Gain muscle size and strength 75%+ faster? New research shows “3/7 method” of lifting does just that…
A recent study in the European Journal of Applied Physiology compared the efficacy of a new lifting method (“3/7”) as compared to the usual grouping of sets and reps. The total volume of each was the same, but the results were quite astonishing, and open the door to gaining muscle size and strength much more quickly than traditional lifting methods. The catch — it hurts a lot more than the traditional lifting method.
This article provides the what and why for the 3/7 method, plus some feedback from my own lifting putting the 3/7 method into practice to ideally give you the details on a new and more efficient option for improving your physique.
What is the “3/7” method? This method is an inverse pyramid best explained by example. Start with a weight of roughly 70% of your 1 rep max on an exercise (such as bench press).
1 -Lift it for 3 reps. Set it down, rest for 15 seconds…
2 — Lift again for 4 reps. Set it down, rest for 15 seconds…
3 — Lift again for 5 reps. Set it down, rest for 15 seconds…
4 — Lift again for 6 reps. Set and rest for 15 seconds…and finally
5 — Lift again for 7 reps.
That’s one full 3/7 set. Rest 2 minutes, and repeat for one more time and move on to a new exercise.
In order to ensure that the total mechanical load was the same for this study, the control group lifted for nearly the same amount of total reps using an 8 set, 6 rep each set method, with a 2 minute rest between each set.
Why do the researchers think the 3/7 method produced such greater gains?
Muscles grow due to sensing “mechanical tension” which is why standard progressive lifting methods work. However, they also respond to oxygen deficit (see the many articles on ‘occlusion training’) and metabolic waste build up (lactic acid…see the massive thighs of speed skaters). In this case, the mechanical load was nearly identical for both the 3/7 and 8x6 group.
The difference is thus thought to be the much greater oxygen deficit and lactic acid build-up due to stacking higher and higher reps with minimal recuperation time (lactic acid clearance, oxygen restoration) between each new set.
Thus, the 3/7 stimulates muscle growth via mechanical load, and oxygen deficit and metabolic waste stimulus. In other words, 3 stimuli vs 1…and thus the theorized reason for the 75% greater gains.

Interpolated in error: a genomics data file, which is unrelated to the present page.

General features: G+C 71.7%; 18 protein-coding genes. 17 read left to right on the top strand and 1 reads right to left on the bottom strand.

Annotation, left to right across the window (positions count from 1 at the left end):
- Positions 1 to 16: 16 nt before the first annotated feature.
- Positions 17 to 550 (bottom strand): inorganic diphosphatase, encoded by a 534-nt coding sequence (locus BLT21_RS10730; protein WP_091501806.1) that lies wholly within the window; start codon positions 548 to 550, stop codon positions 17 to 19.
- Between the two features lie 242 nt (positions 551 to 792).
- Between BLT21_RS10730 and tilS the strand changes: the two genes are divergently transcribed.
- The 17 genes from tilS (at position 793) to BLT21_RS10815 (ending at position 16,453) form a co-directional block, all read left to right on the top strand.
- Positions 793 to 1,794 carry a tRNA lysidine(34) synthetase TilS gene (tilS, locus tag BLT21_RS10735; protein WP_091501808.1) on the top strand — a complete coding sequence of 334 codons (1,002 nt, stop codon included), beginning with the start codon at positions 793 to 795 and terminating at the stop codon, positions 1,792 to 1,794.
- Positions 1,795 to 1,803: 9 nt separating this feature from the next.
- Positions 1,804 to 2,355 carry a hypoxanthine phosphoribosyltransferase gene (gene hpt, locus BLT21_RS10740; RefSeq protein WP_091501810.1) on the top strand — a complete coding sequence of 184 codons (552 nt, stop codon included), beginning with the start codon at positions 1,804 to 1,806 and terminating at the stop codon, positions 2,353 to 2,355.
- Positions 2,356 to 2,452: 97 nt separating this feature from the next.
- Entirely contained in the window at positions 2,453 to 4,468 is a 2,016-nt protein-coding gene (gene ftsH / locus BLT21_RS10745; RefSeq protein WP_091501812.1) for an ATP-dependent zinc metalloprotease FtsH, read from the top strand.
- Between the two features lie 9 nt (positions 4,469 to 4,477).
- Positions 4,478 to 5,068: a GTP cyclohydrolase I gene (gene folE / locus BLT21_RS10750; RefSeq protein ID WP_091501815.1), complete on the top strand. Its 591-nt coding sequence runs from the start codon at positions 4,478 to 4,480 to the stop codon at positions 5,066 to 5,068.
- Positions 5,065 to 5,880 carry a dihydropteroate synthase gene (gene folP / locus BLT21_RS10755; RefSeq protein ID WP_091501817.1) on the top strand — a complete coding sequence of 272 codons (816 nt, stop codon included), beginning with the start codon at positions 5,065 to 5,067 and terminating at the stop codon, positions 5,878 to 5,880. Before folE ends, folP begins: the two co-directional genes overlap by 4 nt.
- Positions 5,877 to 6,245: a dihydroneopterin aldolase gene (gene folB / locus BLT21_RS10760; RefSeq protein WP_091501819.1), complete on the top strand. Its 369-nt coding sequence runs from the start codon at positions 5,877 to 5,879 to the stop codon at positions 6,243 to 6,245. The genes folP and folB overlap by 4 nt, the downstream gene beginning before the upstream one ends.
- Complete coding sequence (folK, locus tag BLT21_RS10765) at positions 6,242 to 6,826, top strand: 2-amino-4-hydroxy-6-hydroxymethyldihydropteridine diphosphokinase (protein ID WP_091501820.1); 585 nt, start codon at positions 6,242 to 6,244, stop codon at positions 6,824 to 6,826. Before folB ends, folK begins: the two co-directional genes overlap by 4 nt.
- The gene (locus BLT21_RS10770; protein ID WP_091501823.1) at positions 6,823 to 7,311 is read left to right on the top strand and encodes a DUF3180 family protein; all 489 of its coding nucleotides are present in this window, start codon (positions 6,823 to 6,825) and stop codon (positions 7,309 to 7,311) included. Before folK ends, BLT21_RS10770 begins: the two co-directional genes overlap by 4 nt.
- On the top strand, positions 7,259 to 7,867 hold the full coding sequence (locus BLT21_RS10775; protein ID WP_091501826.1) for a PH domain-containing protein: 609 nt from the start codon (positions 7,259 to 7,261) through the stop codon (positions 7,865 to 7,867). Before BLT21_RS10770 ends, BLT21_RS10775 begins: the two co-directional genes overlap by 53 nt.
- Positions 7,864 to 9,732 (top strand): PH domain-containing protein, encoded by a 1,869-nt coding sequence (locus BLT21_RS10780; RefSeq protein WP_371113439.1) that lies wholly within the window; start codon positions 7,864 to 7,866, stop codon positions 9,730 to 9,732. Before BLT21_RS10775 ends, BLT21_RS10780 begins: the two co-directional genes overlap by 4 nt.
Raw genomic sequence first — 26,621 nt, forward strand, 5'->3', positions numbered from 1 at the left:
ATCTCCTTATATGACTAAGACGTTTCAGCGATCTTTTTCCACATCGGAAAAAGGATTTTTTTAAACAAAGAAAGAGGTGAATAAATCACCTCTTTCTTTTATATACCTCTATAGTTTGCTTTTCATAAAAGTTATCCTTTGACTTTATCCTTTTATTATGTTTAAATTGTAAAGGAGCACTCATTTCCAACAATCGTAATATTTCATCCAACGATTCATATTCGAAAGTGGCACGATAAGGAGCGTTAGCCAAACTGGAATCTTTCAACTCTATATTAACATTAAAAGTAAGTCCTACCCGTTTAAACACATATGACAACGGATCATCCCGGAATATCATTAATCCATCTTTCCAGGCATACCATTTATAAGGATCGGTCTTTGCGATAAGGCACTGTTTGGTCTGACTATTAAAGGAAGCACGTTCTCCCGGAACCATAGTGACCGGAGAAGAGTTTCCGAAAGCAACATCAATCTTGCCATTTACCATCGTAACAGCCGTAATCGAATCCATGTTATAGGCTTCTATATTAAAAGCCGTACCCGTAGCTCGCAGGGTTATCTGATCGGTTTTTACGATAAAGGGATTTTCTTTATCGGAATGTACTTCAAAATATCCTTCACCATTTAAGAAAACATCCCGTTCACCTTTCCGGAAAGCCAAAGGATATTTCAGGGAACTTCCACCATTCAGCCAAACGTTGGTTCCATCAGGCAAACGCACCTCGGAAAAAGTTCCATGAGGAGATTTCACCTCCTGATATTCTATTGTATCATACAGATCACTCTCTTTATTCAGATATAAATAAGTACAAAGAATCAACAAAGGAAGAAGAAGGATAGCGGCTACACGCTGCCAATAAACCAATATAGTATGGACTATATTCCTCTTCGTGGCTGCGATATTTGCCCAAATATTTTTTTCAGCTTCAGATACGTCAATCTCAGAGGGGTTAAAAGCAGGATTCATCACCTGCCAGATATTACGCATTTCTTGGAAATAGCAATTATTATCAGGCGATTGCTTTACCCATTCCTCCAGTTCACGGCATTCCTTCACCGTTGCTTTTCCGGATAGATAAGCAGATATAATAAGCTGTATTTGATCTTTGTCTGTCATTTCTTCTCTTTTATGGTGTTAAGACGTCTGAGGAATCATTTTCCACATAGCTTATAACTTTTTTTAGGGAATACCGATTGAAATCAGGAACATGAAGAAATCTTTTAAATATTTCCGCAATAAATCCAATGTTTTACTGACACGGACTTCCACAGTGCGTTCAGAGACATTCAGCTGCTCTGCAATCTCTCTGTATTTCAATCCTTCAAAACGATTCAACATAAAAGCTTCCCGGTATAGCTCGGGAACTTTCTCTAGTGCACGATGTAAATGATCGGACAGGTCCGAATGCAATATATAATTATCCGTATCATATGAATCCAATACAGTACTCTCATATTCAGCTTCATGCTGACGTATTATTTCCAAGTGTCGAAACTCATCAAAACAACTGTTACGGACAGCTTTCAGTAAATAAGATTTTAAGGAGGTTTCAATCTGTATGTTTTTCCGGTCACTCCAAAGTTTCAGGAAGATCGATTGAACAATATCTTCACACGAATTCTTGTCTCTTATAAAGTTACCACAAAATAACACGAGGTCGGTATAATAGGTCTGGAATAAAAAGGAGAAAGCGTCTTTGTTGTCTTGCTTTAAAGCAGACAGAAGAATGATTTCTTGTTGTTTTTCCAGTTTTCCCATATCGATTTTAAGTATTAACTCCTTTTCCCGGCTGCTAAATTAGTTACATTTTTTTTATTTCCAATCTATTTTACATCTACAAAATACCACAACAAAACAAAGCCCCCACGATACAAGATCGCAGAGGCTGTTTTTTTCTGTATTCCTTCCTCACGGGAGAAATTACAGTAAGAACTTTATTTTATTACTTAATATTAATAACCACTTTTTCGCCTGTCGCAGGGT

Personal feedback from using the 3/7 method — I immediately shifted from the regular lifting setup of 3 sets of 8–10 reps after reading the study and article on it from Ergo-Log.com.
So far it definitely seems to live up to it’s expectations of greater size and strength gains, but I can say a few additional points to help you decide if you want to leverage the 3/7 method:
1 — It hurts a lot more than regular sets. The oxygen debt and lactic acid buildup mean intense burn especially on the 6 and 7 rep sets. Regular sets don’t have this level of burn/pain. But, that’s the reason these are more effective so you’ll have to decide if the greater short term pain is worth it.
2 — It can be hard at first to pick the right weight since the structure is so different. You can find you’ve over or under selected around the middle of the sets. My recommendation is to just adjust the weight in the 15 second window if possible, otherwise go slightly higher or lower on the rep count to finish off nicely and then adjust the weight for the next set or workout.
3 — You won’t be able to use the same weights with the 3/7…basically in all cases, you have to go lighter. This shouldn’t matter if your goal is to do what is most efficient, but since many people often lift to try and move as much weight as possible (see the chest bounces while benching, the swinging back and forth for curls, etc). you’ll have to ignore your ego and go lighter to properly do the 3/7 method.
4 — One big upside — workouts are faster. Since it’s more of a continuous lifting flow vs the usual time between sets, the total time for a workout usually drops. Thus, you get to spend less time at the gym while at the same dramatically increasing the growth stimulus….so overall, a big win.
Personal results after two months — I’ve switched entirely to the 3/7 method and have been seeing very steady gains as a result (strength and size). In two months I went from working out with 180 on the bench for the 3/7 to as of today, 225 pounds! It’s been a pretty steady process as well:
Summary: The 3/7 method appears to offer a new and clinically proven way to accelerate muscle gains in both size and strength fairly dramatically. It does this by inducing a much higher amount of oxygen debt and lactic acid buildup, while incorporating the same amount of mechanical tension as traditional lifting methods. This tri-stimulus thus accelerates muscle growth.
Give it a try for a few weeks and see what you think. The workout feel and pain level is quite different (as I said, it hurts), but the results appear to make it worth it!